Colonel Michael Konzman was doing some research on the 13th Regiment of the National Guard, the precursor to his 55th Brigade in Scranton, Pennsylvania. He was searching on Google when he stumbled upon information about a time capsule that was buried in the cornerstone in 1900. He had a team of soldiers locate and unearth the copper box, which contained unknown historical information about their brigade, as well as a cigar, still fresh as the day it was sealed in. “People may say there’s bad stuff about the internet, but I’ll tell you what, if you use it for the right reasons it’s amazing what you’re going to find as far as history is concerned,” he was quoted as saying. (Source)
7 Adult Reunited With Time Capsule Left In Former Home as Child
Austin resident Rob Wright created a time capsule in 1978 when he lived in Fontana, California, placed it in a Ziploc bag and sealed it inside a wall of the family home. Two years later, they moved to Texas and Wright thought he would never see the capsule again in his lifetime. Cut to 36 years later, the family that now owned the house discovered the capsule when doing renovations. “Hello to whoever finds this, my name is Robert Wright,” the letter began. It included some coins and newspaper clippings of the year. After a search on social media failed, the family turned to a local television station, who aired the story. Wright then heard of the discovery and was happy to be re-united with the capsule, although he says he wished he had written something more profound. (Source)
8 Forgotten Closet Reveals Civil War Era Artifacts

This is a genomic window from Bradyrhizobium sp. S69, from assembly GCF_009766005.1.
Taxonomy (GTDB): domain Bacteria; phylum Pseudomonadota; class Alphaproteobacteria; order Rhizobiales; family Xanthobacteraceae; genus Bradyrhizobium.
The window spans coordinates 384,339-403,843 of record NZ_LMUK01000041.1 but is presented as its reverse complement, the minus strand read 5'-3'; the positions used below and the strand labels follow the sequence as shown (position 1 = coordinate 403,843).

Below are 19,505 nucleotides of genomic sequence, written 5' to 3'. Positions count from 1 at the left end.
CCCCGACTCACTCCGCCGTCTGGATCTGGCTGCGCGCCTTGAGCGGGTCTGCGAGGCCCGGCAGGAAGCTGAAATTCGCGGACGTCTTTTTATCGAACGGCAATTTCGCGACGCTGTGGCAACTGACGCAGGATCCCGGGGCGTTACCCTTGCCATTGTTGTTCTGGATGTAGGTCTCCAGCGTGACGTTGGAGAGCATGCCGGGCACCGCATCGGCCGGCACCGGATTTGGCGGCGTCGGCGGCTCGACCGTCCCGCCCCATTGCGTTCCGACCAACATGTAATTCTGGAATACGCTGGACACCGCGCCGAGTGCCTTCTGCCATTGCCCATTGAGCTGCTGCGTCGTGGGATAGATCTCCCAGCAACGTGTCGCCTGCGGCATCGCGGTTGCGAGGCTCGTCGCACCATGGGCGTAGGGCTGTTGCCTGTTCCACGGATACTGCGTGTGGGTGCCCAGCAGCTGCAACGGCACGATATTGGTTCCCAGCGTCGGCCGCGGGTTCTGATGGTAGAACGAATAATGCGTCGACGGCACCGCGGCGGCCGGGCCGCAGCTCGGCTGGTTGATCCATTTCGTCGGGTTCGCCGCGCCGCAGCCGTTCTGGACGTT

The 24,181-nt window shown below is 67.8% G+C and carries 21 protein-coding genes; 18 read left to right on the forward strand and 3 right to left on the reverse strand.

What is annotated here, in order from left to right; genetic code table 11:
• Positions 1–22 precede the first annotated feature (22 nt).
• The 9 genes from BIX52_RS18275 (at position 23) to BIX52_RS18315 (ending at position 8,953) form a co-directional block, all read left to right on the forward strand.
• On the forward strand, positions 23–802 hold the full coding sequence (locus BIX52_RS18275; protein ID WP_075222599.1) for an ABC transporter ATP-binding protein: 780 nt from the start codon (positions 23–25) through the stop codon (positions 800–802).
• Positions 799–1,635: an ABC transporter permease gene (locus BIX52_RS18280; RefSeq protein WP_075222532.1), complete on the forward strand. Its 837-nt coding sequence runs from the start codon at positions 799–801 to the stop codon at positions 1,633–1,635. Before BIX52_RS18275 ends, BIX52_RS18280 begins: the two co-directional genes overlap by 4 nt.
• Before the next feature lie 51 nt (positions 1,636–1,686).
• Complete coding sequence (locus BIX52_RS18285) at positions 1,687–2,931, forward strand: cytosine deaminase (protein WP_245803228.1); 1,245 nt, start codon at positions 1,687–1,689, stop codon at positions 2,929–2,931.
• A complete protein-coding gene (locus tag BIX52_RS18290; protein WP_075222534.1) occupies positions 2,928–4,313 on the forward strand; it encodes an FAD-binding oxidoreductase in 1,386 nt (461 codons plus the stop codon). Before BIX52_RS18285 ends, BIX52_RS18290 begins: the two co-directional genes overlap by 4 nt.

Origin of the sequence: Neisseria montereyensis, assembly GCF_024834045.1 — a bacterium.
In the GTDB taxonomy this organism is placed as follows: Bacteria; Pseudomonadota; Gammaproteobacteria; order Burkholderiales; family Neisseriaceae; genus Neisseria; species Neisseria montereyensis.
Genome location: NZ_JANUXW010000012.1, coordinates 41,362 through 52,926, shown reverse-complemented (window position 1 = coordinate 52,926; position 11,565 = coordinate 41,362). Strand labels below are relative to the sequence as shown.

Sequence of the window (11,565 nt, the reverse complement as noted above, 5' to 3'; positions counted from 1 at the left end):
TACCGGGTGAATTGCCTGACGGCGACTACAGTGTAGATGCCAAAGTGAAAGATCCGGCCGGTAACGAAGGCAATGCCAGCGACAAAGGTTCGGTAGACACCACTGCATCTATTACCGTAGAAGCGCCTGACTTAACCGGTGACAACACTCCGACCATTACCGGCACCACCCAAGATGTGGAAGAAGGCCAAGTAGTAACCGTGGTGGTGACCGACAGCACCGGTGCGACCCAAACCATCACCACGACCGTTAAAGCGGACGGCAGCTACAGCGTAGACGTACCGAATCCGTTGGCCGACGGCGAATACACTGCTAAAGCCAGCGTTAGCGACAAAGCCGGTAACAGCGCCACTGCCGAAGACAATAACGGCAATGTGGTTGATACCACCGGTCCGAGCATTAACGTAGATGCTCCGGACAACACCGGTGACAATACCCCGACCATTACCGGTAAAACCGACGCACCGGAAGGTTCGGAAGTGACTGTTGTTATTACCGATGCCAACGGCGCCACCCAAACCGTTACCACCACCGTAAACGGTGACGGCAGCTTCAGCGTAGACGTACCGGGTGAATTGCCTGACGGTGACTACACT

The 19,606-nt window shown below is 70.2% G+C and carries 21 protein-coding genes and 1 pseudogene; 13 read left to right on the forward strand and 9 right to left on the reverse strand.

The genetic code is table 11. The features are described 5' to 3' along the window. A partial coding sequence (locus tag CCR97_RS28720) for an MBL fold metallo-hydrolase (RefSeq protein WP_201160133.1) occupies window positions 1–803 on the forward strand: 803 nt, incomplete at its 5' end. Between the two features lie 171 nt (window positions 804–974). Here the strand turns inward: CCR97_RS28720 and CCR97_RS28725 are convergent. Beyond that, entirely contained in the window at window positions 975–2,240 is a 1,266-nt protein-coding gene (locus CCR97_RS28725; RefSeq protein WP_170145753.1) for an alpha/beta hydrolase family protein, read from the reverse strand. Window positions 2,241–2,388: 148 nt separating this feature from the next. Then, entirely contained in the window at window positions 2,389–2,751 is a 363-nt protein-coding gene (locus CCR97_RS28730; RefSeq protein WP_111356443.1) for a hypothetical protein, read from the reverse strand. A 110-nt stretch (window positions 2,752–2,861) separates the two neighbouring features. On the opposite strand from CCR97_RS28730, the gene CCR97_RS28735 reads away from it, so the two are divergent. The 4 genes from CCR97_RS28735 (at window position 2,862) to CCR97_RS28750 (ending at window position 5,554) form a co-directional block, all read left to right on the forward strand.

A forgotten floor closet in a former library in a San Antonio, Texas building was stumbled upon during renovations, revealing unexpected treasures and totally surprising the staff. The Hertzberg Circus Museum was being turned into a Western Art Museum when the boarded-up closet was found. The closet contained 200 documents, including a 1615 King James Bible and photos dating to the Civil War. “We are excited and baffled,” librarian Beth Graham said. (Source | Photo)
9 Paris Apartment Unoccupied since 1942 Discovered
This incredible “time capsule” find is an entire apartment, left behind by a Parisian fleeing the Nazis in 1942. The woman, Madame de Florian, moved to the South of France and never returned, but kept paying for the apartment until her death at 91 in 2010. When her heirs were sorting through her possessions, they discovered documentation about the apartment, and opened it to find it still intact after 70 years. Inside were lots of amazing relics including paintings, a stuffed ostrich, and a Mickey Mouse doll. (Source)
10 Burbank Time Capsule Found via Newspaper Clipping
A time capsule placed inside the Magnolia Bridge in Burbank, California was accidentally discovered by Larry Harnish, a historian from the Los Angeles Times who was scouring the newspaper’s archive. The time capsule was buried February 5, 1959 and was scheduled to be open February 5, 2009. Harnish discovered it and alerted city officials just in time. When uncovered behind the bridge’s plaque, it contained 35mm film (Burbank was known for its film and television studios), photos of the city, and even a list of predictions of life in 2009, which included moving sidewalks and underground atomic power. (Source)